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When their government shut down texting and Twitter, when it bullied Western reporters, when it spread hideous lies through the state-controlled press, many Iranians still had a reliable source of news in Radio Farda, the Persian arm of Radio Free Europe/Radio Liberty (RFE/RL).
Together with the BBC and Voice of America, Radio Farda provided the real-time, accurate information that the Iranian regime did its utmost to suppress. When a state is built on lies, it can’t abide the truth. That’s why when it is doing its work in undemocratic places, RFE/RL is invariably hated by the governments.
RFE/RL’s mission is surrogate broadcasting. In other words, it provides a platform for indigenous reporting, debate, commentary, and entertainment. (The Voice of America, in contrast, provides news coverage from an American perspective.) During the Cold War, RFE/RL’s focus was Europe, and it helped loosen the grip of the Soviets on half the continent. Now its effort has shifted eastward. It includes southeastern Europe, Russia and the former Soviet republics, Central Asia, and the Middle East — 21 countries in all.
The hostility of undemocratic governments is a testament to RFE/RL’s power. Iran spends probably six times as much trying to jam Radio Farda than the outfit spends broadcasting. Radio Farda has 40 journalists working out of RFE/RL’s Prague headquarters, beyond the direct reach of the regime. That doesn’t stop Tehran from trying to intimidate them with bogus legal charges and threats against their families back home.
The Cold War is over, but Moscow still hasn’t fully accepted a free media. Its new methods are more subtle than those of the Soviets, but still insidious. The government has run more than a dozen RFE/RL affiliates off the air in Russia, leaving only nine in operation. RFE/RL’s reception isn’t warmer in the former Soviet republics; it was banned from the national airwaves in Azerbaijan and Kyrgyzstan last year.
The RFE/RL journalists are the shock troops of civil society in their countries. Often at considerable personal risk, they act as the seeds of press freedom and Western journalistic norms. Through their work, they represent a model of engaged citizenship deeply anathema to illiberal governments. A repressive regime must fear a robust and independent civil society over almost any other enemy, foreign or domestic.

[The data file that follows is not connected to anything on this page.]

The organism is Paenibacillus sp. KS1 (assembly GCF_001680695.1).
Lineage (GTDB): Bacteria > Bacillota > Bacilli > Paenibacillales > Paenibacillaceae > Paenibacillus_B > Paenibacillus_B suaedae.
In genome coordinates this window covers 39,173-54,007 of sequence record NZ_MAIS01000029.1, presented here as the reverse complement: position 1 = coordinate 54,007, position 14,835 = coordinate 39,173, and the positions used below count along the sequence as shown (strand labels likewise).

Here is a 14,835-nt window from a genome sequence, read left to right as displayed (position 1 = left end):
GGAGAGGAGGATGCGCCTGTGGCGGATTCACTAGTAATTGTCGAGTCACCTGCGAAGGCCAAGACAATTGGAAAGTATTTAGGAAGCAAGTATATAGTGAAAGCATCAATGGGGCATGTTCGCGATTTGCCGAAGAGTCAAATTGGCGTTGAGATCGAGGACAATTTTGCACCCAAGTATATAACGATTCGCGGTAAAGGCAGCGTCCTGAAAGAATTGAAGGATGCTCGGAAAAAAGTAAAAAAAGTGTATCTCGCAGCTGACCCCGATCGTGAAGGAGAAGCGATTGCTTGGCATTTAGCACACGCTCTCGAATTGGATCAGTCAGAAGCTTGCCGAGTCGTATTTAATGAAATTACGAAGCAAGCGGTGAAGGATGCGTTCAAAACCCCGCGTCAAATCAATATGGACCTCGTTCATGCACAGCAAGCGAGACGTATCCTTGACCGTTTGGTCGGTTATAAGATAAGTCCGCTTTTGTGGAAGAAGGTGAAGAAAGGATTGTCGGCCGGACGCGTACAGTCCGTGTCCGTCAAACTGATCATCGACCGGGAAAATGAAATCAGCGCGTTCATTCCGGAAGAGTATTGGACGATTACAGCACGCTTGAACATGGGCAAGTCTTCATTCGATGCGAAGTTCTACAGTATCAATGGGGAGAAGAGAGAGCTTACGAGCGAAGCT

From his own experience behind the Iron Curtain, where he was just such a leader in a movement of civic renewal, former Czech dissident and president Vaclav Havel is an RFE/RL enthusiast. He likes to say its chief export is intellectual and moral nourishment to embattled democrats. It’s an export still desperately needed — with the mullahs in Tehran cracking down on a nascent democratic revolt, with democracy in retreat in Russia and its neighborhood, and with extremists threatening fragile governments in Afghanistan, Pakistan, and Iraq.
If this is the era of “smart power” — the Obama administration’s phrase for its sophisticated deployment of soft power in contrast to George W. Bush’s supposed militarism — few investments are smarter than RFE/RL. But its funding has languished. From roughly $200 million a year in the late 1980s and early 1990s, its budget has dropped to $90 million. As the president of RFE/RL, Jeffrey Gedmin, puts it, that’s about the cost of four Apache helicopters.
But Radio Farda’s impact has stirred Washington. People have noticed that for an amount that is a fraction of a rounding error in the federal budget — $6.2 million a year — Radio Farda deeply disturbed our foremost enemy in the Middle East. The question about RFE/RL has changed from “Didn’t they go out of business with the end of the Cold War?” to “How do we augment its impact?” Increased funding included in a bill a few weeks ago will allow it to ramp up operations in Afghanistan and expand into the Pakistani border region, while Radio Farda will almost certainly get more resources, too.
RFE/RL is a crucial tool of our soft power. If we don’t realize it, our adversaries assuredly do.